A “Cure” Worse Than the Disease

In a story relevant to the present day, the February 25 issue of the New Yorker has an article, “The Water Cure,” exploring waterboarding and other acts of torture committed by U.S. forces in the Philippines during the “anti-insurgency” there in 1902.

The parallels are striking: U.S. forces turn to illegal practices in a guerilla struggle against a little-understood enemy far from home. Opponents of torture are derided as traitors and apologists for the enemy. The acts of others—past mistreatment of Filipinos by the Spanish, the supposed savagery of the “uncivilized” insurgents—are used to rationalize torture. And the public, initially outraged, quickly loses interest.

So what inspired that initial outrage? The article recounts:

In the wake of a surprise attack by Filipino revolutionaries on American troops in the town of Balangiga, which had killed forty-eight of seventy-four members of an American Army company, Waller and his forces were deployed on a search-and-destroy mission across the island. During an ill-fated march into the island’s uncharted interior, Waller had become lost, feverish, and paranoid. Believing that Filipino guides and carriers in the service of his marines were guilty of treachery, he ordered eleven of them summarily shot. During his court-martial, Waller testified that he had been under orders from the volatile, aging Brigadier General Jacob Smith (“Hell-Roaring Jake,” to his comrades) to transform the island into a “howling wilderness,” to “kill and burn” to the greatest degree possible—“The more you kill and burn, the better it will please me”—and to shoot anyone “capable of bearing arms.” According to Waller, when he asked Smith what this last stipulation meant in practical terms, Smith had clarified that he thought that ten-year-old Filipino boys were capable of bearing arms. (In light of those orders, Waller was acquitted.)


A letter from Riley had been published in the Northampton Daily Herald in March of the previous year, describing the water-cure torture of Tobeniano Ealdama, the presidente of the town of Igbaras, where Riley, then a sergeant in the 26th Volunteer Infantry, had been stationed…Upon entering the town’s convent, which had been seized as a headquarters, Riley had witnessed Ealdama being bound and forced full of water, while supervised by a contract surgeon and Captain Edwin Glenn, a judge advocate. Ealdama’s throat had been “held so he could not prevent swallowing the water, so that he had to allow the water to run into his stomach”; the water was then “forced out of him by pressing a foot on his stomach or else with [the soldiers’] hands.” The ostensible goal of the water cure was to obtain intelligence: after a second round of torture, carried out in front of the convent by a “water detail” of five or six men, Ealdama confessed to serving as a captain in the insurgency. He then led U.S. forces into the bush in search of insurgents. After their return to Igbaras, that night, Glenn had ordered that the town, consisting of between four and five hundred houses, be burned to the ground, as Riley explained, “on account of the condition of affairs exposed by the treatment.”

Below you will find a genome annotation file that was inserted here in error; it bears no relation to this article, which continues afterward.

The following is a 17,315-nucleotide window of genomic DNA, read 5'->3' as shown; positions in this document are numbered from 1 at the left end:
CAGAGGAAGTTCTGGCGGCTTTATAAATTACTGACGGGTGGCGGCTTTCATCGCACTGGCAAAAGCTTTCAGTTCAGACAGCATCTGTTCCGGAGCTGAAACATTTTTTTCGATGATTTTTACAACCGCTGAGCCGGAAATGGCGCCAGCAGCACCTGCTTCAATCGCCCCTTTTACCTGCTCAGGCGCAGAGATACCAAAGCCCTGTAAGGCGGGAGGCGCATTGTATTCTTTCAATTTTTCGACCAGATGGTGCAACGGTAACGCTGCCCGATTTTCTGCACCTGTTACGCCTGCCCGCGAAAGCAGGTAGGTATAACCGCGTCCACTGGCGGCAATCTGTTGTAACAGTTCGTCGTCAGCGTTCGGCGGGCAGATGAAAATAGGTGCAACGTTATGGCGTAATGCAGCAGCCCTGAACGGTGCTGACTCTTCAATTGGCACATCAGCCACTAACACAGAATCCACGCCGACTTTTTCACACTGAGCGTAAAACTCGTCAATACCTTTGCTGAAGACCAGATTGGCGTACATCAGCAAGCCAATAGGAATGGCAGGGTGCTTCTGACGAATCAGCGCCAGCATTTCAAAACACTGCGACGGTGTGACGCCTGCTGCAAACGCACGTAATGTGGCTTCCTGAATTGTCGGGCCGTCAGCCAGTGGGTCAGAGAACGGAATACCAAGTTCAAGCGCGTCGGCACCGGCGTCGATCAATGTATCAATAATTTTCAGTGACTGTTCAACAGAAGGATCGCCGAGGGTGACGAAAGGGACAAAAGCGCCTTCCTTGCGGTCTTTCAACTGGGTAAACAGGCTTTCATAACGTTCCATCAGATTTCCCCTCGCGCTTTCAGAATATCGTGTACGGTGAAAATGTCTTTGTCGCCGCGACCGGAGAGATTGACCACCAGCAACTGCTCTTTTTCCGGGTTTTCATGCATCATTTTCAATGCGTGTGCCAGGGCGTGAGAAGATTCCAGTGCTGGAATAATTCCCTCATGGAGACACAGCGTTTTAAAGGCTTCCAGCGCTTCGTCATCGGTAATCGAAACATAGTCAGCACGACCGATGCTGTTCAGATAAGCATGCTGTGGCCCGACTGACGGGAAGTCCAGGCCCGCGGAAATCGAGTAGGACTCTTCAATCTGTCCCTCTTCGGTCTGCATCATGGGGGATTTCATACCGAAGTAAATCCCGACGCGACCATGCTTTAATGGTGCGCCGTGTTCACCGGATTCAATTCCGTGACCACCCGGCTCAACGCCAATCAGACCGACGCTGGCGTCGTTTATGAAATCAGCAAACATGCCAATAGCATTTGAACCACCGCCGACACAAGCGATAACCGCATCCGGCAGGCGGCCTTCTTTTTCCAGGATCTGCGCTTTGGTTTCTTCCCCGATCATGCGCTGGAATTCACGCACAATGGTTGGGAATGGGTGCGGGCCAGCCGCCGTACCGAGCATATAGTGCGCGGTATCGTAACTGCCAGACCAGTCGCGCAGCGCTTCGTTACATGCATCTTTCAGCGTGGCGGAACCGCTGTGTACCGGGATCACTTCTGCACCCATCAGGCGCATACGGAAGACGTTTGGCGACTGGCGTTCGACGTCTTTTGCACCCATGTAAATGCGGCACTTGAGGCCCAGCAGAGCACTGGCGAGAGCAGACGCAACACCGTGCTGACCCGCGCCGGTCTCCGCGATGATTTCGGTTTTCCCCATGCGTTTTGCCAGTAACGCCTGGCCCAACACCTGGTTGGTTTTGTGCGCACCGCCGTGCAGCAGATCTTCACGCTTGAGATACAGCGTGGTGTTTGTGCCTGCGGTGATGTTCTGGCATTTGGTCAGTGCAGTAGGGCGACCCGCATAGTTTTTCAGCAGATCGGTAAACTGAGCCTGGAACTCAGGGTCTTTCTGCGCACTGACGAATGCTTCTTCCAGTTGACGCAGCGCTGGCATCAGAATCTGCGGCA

Waterboarding has been used by the Spanish Inquisition, the Khmer Rouge, the Gestapo, and other institutions of deserved infamy. But supporters of the Bush Administration are happy to be apologists for this torture technique. Democratic Senator Joe Lieberman said, “It’s not like putting burning coals on people’s bodies.” Supreme Court Justice Antonin Scalia told the BBC “it would be absurd to say that you can’t stick something under the fingernails, smack them in the face.” Vice President Dick Cheney labeled the practice “a no-brainer.”

But all of them would insist that “The United States doesn’t torture,” even as they destroy evidence of it to avoid future war crimes. (And the practice is a war crime, as Japanese military officials prosecuted in the wake of World War II discovered.)

Sadly, waterboarding is just the most egregious of the many cruel practices inflicted upon prisoners by American interrogators. But even when the White House formally admitted to it, the news was greeted with a collective shrug. Who would have ever thought the United States would become synonymous with torture? The answer to that question lies in the past, and the lessons we’ve failed to bring into the present with us.